limiting its criteria to farms that have been convicted is not good enough. In the case of deforestation violations, the average processing time of a fine at IBAMA (the Brazilian environment agency) is 7 years. This makes Bertin’s criteria ineffective. Furthermore the Greenpeace investigation found farms that deforested in 2008 and currently continue to deforest, and nevertheless frequently transport shipments of animals to Bertin’s slaughterhouses. Greenpeace says they have identified tens of farms that have fines for illegal deforestation and are regular suppliers to Bertin. They may not have been convicted yet but these farms still do not comply with the law. In relation to the purchase of animals from areas under embargo, the Federal Prosecution Office is suing Bertin for their continued purchases from embargoed areas in the Amazon state of Para, precisely violating the Decree 6.514 that they affirm they fulfill. Farms that have been in a scenario of violence against landless people are regular suppliers of Bertin. In the case of slave labour, there is a case of a supplier of Bertin’s that was named in the ‘slave labour dirty list’ in 2008, but the workers were freed in 2007.
Greenpeace points out that Brazilian leather is supplied to blue chip companies like sportswear, car and upholstery manufacturers, the US military, etc. etc. We talk therefore a huge value chain which is worth tens of billions of dollars, employing directly or indirectly a couple of million people, all over the world. These companies have a code of conduct and they may want to look into this matter and cleanse their supply line.
It is obvious that Greenpeace is right, and that the Amazon rainforest MUST be conserved and that deforestation MUST be halted. The trick is to develop a way of achieving this without killing industries that employ thousands. There is an international fund for the conservation of the Amazon rainforest which hopes to collect $21 billion by 2021, of which up to May 2009 only $110 million had been committed, mainly by Norway and Germany.
Pressuring manufacturers of leather products that use Brazilian leather through calls for a boycott of their goods by the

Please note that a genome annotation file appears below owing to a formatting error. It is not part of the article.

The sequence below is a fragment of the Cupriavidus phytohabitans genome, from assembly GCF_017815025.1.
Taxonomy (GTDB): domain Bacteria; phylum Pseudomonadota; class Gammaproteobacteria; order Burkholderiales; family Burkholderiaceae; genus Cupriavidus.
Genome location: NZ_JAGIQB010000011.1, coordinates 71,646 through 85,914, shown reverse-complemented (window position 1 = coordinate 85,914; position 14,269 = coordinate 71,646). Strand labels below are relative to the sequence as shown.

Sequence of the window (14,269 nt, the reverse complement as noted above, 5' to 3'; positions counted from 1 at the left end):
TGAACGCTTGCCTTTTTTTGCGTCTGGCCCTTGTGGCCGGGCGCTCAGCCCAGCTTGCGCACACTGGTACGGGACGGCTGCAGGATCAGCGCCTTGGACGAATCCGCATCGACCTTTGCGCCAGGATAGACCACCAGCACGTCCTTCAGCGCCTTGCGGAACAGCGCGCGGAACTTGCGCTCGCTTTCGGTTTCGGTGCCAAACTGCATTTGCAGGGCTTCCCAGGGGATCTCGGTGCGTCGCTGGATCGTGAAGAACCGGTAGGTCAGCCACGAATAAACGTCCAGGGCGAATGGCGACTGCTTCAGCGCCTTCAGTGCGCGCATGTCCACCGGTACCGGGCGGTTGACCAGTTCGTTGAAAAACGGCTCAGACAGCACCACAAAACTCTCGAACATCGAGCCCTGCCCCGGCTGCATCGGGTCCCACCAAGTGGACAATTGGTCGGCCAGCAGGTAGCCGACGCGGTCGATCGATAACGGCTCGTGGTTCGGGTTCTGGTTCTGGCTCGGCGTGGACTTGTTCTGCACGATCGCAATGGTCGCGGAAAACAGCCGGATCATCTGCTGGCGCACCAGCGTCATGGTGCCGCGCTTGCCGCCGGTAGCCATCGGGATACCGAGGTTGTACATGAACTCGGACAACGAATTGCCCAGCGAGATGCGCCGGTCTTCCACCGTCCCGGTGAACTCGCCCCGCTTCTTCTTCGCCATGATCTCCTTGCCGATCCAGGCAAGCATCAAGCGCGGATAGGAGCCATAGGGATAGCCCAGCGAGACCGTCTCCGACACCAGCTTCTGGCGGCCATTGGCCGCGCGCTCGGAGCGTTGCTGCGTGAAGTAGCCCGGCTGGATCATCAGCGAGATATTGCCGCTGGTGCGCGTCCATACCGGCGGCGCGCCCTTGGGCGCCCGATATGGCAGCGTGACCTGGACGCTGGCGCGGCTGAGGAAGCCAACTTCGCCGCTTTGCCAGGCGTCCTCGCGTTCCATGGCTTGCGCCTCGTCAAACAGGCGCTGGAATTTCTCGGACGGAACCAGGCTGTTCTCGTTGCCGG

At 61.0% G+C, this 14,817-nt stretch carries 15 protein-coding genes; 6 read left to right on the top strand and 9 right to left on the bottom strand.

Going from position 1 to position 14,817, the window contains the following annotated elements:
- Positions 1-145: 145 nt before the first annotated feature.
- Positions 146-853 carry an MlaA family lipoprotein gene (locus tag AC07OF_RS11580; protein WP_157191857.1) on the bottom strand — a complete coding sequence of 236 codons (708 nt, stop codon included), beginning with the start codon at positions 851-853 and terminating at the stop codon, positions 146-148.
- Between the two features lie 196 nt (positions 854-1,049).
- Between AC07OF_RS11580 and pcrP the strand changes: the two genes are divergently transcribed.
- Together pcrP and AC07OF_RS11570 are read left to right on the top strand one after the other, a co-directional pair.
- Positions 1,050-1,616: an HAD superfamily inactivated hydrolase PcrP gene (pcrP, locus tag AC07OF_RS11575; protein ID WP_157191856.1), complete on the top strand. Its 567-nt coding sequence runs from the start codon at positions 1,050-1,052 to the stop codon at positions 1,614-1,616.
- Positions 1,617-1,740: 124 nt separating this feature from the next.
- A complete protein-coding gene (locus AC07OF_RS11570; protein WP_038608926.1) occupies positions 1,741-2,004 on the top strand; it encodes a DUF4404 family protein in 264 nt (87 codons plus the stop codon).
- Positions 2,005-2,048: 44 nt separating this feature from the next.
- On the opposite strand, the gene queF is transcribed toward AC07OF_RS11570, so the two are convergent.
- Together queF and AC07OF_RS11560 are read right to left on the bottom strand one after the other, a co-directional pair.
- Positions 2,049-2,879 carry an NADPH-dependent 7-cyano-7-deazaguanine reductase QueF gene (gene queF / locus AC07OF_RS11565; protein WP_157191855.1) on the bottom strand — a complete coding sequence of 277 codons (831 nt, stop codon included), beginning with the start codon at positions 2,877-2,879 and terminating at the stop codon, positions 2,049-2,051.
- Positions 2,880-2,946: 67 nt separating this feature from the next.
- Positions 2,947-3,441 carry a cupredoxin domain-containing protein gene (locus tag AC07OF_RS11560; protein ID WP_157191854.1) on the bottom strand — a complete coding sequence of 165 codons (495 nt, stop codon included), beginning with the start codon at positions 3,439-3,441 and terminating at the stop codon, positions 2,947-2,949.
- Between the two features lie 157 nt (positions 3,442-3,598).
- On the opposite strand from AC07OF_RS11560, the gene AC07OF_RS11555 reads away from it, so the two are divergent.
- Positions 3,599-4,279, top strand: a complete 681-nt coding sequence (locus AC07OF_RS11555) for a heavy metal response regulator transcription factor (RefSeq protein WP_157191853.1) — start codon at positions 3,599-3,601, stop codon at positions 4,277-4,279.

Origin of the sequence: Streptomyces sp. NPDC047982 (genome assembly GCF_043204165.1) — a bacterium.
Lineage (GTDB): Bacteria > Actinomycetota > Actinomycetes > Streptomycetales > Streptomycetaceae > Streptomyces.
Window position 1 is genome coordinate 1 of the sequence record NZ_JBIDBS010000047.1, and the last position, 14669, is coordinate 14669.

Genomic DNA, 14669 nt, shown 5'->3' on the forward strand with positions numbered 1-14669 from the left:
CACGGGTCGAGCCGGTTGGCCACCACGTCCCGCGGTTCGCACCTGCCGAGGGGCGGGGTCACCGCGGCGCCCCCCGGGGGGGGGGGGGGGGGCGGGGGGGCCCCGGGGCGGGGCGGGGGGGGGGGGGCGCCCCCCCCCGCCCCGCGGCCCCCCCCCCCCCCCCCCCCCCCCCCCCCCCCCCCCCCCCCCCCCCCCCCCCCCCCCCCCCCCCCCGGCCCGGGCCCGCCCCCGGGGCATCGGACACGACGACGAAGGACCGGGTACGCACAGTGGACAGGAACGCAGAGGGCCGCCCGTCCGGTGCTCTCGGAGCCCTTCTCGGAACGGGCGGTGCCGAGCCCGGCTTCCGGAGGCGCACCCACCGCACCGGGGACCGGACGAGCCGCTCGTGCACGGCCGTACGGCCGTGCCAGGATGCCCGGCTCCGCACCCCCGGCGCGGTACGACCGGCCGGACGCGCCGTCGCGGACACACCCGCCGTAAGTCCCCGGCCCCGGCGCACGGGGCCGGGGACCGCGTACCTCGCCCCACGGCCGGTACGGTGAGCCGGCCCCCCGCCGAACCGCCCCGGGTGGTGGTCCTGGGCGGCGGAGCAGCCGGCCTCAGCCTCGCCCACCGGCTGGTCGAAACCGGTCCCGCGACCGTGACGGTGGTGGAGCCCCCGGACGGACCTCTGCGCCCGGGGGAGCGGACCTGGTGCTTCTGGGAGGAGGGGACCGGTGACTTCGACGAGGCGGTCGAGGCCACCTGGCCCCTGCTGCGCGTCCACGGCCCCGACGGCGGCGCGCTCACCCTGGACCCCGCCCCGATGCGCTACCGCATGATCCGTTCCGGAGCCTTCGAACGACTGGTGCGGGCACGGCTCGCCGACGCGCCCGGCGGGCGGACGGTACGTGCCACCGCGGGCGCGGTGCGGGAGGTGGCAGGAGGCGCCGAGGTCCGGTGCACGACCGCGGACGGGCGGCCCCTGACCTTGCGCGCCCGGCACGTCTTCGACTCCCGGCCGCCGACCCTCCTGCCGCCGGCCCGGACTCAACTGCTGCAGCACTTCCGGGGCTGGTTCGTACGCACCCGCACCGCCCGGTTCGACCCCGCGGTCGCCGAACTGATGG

general public makes no sense, because the public’s memory is very short. Therefore, a totally different action plan would be necessary in which good sense, overall social responsibility and collaboration must be the main factors.
We need alternatives for those stake holders who believe that the destruction of the rain forest is the only possible solution to their need for more grazing land for their cattle. Greenpeace say that they have an alternative proposal for a fund for ‘Forests for Climate’ which would provide the funds needed in order to protect tropical forests campaigns/climate-change/forests_for_
climate and international/press/reports/forests_for_
climate_factsheet. This proposal is said not to be at the expense of sustainable development but would work with local communities to effectively preserve forests and forest resources for everyone’s benefit.
Let’s however not forget that ‘green’ implies also big money, jobs, consultancies etc. Many scientific studies predict global warming at a pace that, by the end of this century, Europe would become an
extension of the Sahara desert in some places and be inundated by the rising oceans in others. I am not saying we should pollute, on the contrary! We must avoid pollution, not repair. We must maintain nature, not destroy it! But we must remain also with our feet on the ground. Many of the alarmist prognoses serve secondary agendas. Nature is patient. It moves in its own ways and over a period of time it balances itself. Hot periods are followed by cold periods. High tide by low tide.
The Greenpeace report has produced some very important developments in a very short time, including the World Bank pulling out of a US$90 million loan to Bertin, and Marfrig having announced a moratorium on deforestation for cattle with immediate effect.
Now let us look at the highlights of my direct correspondence with Greenpeace: